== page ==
Buyer & Seller Guide

Community Property with Rights of Survivorship

  • Published 2023-03-08
  • Est. reading time 8 Minutes
  • Author admin

Community Property With Right Of Survivorship (section 682.1 of the Civil Code) is a relatively new way for married couples to hold title to property in California. It combines the best features of Joint Tenancy and Community Property and enables property that was deeded after July 1, 2001 to pass to the surviving spouse without having to go through estate administration, otherwise known as probate.

Historically, the benefit of holding title as Community Property has been a double adjustment in the income tax valuation of inherited assets to reflect the new fair market value at the time of death of a spouse.

The following is an example of how the taxable profit from selling a property can be affected by holding title as Community Property, Joint Tenancy or Community Property with Right to Survivorship.

Bob and Tina bought a home in 1989 for $100,000. Five years later, they moved out, converting it into a rental. After many years, the rental property has depreciated down to a basis of $40,000 while the value has risen substantially. If it sells for $300,000 (after commission and costs of sale), the story has three possible endings, depending on when it is sold and how they hold title.


1. Taxed to the Max

Bob gets terminally ill. During this time, Tina sells the property. The profit, $300,000—$40,000 (basis) = $260,000, is taxable.


2. Lower Taxes, Higher Fee

Bob passes away. Tina sells the property immediately thereafter. The amount of taxable profit depends on how they held title.

If Held as Joint Tenants, the basis in inherited property is adjusted to the date of death value. This would apply to the half of the property Tina inherited from Bob. The other half that she already owned was valued at $20,000 (half of $40,000) and stays the same. Bob’s half (now owned by Tina) is adjusted to $150,000. Tina’s new basis – her $20K + Bob’s $150k, is now $170,000.

When she sells for $300,000, only the difference of $130,000 is taxable. Under Joint Tenancy, the property automatically passes to Tina, without passing through probate, thus avoiding the delay and expense associated with the process. Unfortunately, under Joint Tenancy, only the deceased spouse’s one-half interest obtains an adjusted tax basis, which is equal to one-half the fair market value of the property at the time of death.

If Held as Community Property: Each spouse owns the entire property, so Federal Tax Law says that the basis is adjusted to the date of death value for the entire property. Tina’s basis is now $300,000. When she sells for $300,000, nothing is taxable.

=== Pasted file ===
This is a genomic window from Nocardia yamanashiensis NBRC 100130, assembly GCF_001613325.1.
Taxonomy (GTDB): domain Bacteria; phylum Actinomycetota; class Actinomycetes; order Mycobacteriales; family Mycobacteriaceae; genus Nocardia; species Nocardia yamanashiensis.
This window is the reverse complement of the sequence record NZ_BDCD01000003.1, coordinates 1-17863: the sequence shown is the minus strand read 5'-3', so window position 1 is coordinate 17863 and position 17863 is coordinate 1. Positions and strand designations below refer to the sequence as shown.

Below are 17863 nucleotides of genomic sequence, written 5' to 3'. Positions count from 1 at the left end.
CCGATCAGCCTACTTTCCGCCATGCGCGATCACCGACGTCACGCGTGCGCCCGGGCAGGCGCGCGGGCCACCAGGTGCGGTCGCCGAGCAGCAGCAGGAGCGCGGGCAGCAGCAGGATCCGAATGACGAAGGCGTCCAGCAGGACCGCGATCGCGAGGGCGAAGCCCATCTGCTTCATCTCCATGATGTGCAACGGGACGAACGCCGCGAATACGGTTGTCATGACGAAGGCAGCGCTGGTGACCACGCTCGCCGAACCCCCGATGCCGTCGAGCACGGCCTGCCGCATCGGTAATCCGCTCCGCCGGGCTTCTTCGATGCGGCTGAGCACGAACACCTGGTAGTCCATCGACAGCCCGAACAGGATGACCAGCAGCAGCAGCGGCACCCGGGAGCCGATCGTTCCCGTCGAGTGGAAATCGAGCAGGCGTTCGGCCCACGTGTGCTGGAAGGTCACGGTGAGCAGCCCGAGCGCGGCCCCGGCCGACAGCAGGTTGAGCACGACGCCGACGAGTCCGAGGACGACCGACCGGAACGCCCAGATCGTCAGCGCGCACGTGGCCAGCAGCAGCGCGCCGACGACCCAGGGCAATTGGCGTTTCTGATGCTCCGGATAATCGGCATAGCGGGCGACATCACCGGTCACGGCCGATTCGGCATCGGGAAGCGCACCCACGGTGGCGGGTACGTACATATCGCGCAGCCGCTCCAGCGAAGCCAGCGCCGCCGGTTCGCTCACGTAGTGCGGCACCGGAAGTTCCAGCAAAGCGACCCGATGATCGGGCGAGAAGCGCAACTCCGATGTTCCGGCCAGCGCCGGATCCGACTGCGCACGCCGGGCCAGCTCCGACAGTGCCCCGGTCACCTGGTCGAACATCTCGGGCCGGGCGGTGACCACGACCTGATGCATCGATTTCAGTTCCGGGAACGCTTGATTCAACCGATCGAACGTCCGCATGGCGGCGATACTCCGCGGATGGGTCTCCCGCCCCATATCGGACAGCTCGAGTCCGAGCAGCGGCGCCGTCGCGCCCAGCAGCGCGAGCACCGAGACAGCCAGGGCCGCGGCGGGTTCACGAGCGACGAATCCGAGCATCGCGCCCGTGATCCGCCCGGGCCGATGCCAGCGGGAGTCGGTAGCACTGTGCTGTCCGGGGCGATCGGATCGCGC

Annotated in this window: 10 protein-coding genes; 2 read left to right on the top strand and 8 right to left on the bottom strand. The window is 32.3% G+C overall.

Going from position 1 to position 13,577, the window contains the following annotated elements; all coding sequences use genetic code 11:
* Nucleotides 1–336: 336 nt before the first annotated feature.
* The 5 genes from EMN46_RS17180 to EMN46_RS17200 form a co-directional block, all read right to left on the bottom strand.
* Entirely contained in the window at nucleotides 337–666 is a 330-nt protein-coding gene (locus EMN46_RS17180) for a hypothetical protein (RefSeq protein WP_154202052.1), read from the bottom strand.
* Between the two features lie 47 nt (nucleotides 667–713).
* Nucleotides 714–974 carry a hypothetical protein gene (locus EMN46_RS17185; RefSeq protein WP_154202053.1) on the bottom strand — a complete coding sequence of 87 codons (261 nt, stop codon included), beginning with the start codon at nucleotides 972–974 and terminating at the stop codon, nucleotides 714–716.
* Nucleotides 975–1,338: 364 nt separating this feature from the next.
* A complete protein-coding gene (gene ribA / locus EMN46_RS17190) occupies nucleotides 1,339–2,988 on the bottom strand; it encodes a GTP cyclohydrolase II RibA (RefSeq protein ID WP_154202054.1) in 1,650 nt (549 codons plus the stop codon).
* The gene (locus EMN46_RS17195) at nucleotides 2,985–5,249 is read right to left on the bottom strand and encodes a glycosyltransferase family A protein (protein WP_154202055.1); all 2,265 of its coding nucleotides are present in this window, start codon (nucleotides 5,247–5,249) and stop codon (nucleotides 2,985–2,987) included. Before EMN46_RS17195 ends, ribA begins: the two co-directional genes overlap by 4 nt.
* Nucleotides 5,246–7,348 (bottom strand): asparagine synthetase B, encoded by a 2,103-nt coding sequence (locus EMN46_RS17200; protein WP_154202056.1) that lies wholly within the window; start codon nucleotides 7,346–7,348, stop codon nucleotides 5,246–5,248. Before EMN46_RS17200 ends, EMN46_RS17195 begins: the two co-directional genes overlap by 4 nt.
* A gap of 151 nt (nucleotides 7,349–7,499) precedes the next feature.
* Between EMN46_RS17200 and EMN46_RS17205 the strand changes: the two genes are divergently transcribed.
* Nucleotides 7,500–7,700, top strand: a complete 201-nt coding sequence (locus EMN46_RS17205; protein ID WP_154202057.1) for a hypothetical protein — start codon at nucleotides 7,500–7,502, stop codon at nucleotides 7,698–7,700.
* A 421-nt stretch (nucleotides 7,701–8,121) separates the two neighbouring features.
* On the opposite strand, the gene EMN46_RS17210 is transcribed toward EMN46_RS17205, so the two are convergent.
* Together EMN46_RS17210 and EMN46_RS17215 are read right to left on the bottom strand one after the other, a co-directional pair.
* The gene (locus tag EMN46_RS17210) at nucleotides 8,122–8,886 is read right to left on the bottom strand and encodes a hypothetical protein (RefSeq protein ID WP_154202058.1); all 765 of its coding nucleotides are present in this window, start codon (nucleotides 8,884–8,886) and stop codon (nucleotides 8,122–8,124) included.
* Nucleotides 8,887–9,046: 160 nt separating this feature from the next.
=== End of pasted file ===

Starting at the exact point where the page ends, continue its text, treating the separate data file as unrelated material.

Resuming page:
However, a drawback of vesting title as Community Property is the legal expense often required to process the estate through probate. Probate fees typically equal about 5% of the gross value of the estate. Probate usually takes about a year, but can easily last twice that. During that time, hearings are held before assets are sold or money is paid out to the family.


3. No Taxes, No Fee

If Held as Community Property with Right of Survivorship, upon the death of either spouse, property automatically passes to the surviving spouse without probate, and the property receives a 100% adjustment basis for tax purposes. This allows the inheriting spouse to avoid probate and sell immediately, if desired, with no taxable proceeds from the sale.


Is There A Downside to Avoiding Probate?

In general, probate costs time and money. While in the past, it offered some protections, a law that went into effect on January 1, 1991 changed all that, largely eliminating the risk associated with avoiding probate. In essence, any claim against a decedent must now be filed within one year of his or her death, or it is forever lost. This rule applies whether the estate was probated, or probate was avoided through a Living Trust, Joint Tenancy, Community Property With Right Of Survivorship, or any other means. For the complete text, see California Code of Civil Procedure, Section 331.2.

You’ve learned that how you hold title can greatly affect the outcome of the sale of a property in foreseen or unforeseen circumstances. Contact your tax advisor for assistance in determining the best way to hold title for your unique situation.


Source: Marc Weissman, Esq.


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